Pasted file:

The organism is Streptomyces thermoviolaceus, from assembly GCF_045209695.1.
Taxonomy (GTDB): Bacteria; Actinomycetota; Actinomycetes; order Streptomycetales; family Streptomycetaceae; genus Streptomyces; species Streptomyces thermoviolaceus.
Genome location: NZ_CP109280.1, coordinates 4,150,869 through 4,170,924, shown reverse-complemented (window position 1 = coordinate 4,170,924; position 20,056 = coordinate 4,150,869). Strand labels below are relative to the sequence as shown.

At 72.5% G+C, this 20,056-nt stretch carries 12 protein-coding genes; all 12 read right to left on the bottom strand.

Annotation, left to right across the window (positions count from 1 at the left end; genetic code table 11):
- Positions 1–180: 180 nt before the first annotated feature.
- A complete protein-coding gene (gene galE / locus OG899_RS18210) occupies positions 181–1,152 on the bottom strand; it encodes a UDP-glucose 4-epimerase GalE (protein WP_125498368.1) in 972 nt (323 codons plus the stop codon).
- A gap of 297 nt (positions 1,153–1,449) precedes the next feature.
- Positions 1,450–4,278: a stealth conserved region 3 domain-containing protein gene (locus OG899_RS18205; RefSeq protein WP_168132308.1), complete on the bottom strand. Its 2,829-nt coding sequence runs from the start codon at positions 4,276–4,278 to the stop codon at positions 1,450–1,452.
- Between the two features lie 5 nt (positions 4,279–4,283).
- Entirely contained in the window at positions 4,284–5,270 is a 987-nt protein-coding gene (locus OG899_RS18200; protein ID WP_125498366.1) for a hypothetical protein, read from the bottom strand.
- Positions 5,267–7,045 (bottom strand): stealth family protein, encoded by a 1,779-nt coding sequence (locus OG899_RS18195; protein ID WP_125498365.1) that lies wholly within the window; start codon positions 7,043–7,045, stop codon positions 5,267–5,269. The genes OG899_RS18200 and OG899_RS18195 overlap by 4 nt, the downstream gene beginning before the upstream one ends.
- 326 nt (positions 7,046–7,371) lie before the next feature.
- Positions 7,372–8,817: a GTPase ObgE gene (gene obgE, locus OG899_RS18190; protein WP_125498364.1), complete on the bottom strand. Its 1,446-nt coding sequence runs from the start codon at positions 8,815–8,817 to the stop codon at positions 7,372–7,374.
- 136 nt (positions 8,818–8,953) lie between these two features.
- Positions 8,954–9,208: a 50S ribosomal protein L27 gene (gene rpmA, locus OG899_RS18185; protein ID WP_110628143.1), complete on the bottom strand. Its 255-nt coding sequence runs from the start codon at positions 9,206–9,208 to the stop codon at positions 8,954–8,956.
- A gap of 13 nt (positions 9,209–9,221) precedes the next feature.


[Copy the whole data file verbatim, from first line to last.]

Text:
The organism is Streptomyces thermoviolaceus, from assembly GCF_045209695.1.
Taxonomy (GTDB): Bacteria; Actinomycetota; Actinomycetes; order Streptomycetales; family Streptomycetaceae; genus Streptomyces; species Streptomyces thermoviolaceus.
Genome location: NZ_CP109280.1, coordinates 4,150,869 through 4,170,924, shown reverse-complemented (window position 1 = coordinate 4,170,924; position 20,056 = coordinate 4,150,869). Strand labels below are relative to the sequence as shown.

At 72.5% G+C, this 20,056-nt stretch carries 12 protein-coding genes; all 12 read right to left on the bottom strand.

Annotation, left to right across the window (positions count from 1 at the left end; genetic code table 11):
- Positions 1–180: 180 nt before the first annotated feature.
- A complete protein-coding gene (gene galE / locus OG899_RS18210) occupies positions 181–1,152 on the bottom strand; it encodes a UDP-glucose 4-epimerase GalE (protein WP_125498368.1) in 972 nt (323 codons plus the stop codon).
- A gap of 297 nt (positions 1,153–1,449) precedes the next feature.
- Positions 1,450–4,278: a stealth conserved region 3 domain-containing protein gene (locus OG899_RS18205; RefSeq protein WP_168132308.1), complete on the bottom strand. Its 2,829-nt coding sequence runs from the start codon at positions 4,276–4,278 to the stop codon at positions 1,450–1,452.
- Between the two features lie 5 nt (positions 4,279–4,283).
- Entirely contained in the window at positions 4,284–5,270 is a 987-nt protein-coding gene (locus OG899_RS18200; protein ID WP_125498366.1) for a hypothetical protein, read from the bottom strand.
- Positions 5,267–7,045 (bottom strand): stealth family protein, encoded by a 1,779-nt coding sequence (locus OG899_RS18195; protein ID WP_125498365.1) that lies wholly within the window; start codon positions 7,043–7,045, stop codon positions 5,267–5,269. The genes OG899_RS18200 and OG899_RS18195 overlap by 4 nt, the downstream gene beginning before the upstream one ends.
- 326 nt (positions 7,046–7,371) lie before the next feature.
- Positions 7,372–8,817: a GTPase ObgE gene (gene obgE, locus OG899_RS18190; protein WP_125498364.1), complete on the bottom strand. Its 1,446-nt coding sequence runs from the start codon at positions 8,815–8,817 to the stop codon at positions 7,372–7,374.
- 136 nt (positions 8,818–8,953) lie between these two features.
- Positions 8,954–9,208: a 50S ribosomal protein L27 gene (gene rpmA, locus OG899_RS18185; protein ID WP_110628143.1), complete on the bottom strand. Its 255-nt coding sequence runs from the start codon at positions 9,206–9,208 to the stop codon at positions 8,954–8,956.
- A gap of 13 nt (positions 9,209–9,221) precedes the next feature.